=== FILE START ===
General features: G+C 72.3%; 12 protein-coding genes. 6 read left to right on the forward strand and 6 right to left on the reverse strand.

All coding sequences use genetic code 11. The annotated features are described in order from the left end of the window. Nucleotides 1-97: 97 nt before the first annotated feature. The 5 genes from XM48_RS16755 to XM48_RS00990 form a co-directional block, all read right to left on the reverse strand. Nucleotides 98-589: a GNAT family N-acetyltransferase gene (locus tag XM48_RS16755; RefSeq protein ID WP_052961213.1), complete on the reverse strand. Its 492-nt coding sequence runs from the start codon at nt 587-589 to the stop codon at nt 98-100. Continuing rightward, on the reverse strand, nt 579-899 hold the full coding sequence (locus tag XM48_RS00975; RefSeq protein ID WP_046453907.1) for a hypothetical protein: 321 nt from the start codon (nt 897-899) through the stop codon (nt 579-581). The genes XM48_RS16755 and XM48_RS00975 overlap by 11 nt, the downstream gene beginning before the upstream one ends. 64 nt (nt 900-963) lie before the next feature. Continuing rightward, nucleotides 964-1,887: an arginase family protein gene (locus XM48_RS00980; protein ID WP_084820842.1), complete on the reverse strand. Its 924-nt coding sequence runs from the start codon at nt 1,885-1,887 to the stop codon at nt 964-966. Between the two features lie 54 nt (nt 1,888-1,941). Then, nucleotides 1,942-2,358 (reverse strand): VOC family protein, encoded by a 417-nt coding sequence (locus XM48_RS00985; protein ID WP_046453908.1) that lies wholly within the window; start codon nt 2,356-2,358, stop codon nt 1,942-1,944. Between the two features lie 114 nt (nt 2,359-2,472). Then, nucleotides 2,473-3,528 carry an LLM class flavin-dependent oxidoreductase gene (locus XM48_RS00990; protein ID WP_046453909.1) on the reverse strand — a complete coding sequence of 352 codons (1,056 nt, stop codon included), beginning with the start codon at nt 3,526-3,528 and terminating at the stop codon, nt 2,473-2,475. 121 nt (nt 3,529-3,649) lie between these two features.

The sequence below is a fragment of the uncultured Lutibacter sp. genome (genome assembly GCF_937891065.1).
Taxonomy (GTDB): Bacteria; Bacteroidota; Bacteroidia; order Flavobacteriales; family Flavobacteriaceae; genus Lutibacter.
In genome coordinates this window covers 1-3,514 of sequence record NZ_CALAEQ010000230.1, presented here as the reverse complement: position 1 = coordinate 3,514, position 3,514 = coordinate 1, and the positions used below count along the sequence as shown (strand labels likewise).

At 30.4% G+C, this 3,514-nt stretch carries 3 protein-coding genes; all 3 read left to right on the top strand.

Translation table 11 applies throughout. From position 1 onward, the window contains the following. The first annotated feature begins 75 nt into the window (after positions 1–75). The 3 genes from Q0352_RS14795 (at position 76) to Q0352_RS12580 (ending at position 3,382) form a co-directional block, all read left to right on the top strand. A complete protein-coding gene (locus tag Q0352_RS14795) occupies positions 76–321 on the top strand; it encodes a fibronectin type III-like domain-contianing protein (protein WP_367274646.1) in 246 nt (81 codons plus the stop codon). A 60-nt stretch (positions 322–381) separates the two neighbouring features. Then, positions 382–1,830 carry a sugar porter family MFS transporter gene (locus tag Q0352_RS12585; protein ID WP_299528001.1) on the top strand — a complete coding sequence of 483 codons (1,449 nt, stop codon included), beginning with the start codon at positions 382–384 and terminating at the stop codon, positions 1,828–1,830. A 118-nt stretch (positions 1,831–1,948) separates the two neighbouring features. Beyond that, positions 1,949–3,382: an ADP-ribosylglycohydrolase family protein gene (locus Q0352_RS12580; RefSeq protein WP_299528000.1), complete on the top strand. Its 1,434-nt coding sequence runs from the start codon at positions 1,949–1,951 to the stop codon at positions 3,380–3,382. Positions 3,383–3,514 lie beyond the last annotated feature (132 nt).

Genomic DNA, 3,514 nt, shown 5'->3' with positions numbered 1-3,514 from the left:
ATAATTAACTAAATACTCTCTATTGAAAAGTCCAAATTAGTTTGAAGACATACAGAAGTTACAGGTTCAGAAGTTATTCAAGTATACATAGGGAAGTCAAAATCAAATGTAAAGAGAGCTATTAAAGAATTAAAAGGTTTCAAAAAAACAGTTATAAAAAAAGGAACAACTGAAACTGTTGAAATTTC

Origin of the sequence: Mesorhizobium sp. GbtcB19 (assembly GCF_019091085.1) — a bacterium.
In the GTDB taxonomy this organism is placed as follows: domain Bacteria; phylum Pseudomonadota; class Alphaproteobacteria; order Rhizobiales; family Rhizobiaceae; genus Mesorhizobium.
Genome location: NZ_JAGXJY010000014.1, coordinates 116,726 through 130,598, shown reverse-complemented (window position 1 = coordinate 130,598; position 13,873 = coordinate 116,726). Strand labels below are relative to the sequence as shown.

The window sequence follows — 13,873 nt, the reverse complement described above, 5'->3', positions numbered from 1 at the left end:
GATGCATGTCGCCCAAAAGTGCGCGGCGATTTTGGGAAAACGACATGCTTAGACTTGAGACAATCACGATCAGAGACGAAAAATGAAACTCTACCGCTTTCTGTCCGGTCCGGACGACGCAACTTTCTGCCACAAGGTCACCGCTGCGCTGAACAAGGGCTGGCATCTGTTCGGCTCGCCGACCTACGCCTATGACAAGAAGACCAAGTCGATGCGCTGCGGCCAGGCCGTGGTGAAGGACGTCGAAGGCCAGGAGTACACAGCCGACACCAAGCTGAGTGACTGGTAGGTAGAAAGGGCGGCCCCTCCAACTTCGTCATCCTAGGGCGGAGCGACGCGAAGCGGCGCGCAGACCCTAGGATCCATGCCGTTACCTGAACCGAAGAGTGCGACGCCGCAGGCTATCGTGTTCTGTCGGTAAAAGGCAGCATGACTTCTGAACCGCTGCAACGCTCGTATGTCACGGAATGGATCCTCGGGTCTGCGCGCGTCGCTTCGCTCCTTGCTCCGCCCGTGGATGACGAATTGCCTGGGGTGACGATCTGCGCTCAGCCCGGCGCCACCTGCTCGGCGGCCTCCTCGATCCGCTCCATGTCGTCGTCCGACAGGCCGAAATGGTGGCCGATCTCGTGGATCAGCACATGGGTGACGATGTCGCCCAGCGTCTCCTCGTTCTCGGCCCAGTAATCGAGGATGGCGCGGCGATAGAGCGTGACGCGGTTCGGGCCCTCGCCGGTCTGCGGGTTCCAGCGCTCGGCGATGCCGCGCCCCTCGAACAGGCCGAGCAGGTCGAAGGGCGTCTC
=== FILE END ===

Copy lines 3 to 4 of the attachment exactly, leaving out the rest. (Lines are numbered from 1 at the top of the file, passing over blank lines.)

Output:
The sequence below is a fragment of the uncultured Lutibacter sp. genome (genome assembly GCF_937891065.1).
Taxonomy (GTDB): Bacteria; Bacteroidota; Bacteroidia; order Flavobacteriales; family Flavobacteriaceae; genus Lutibacter.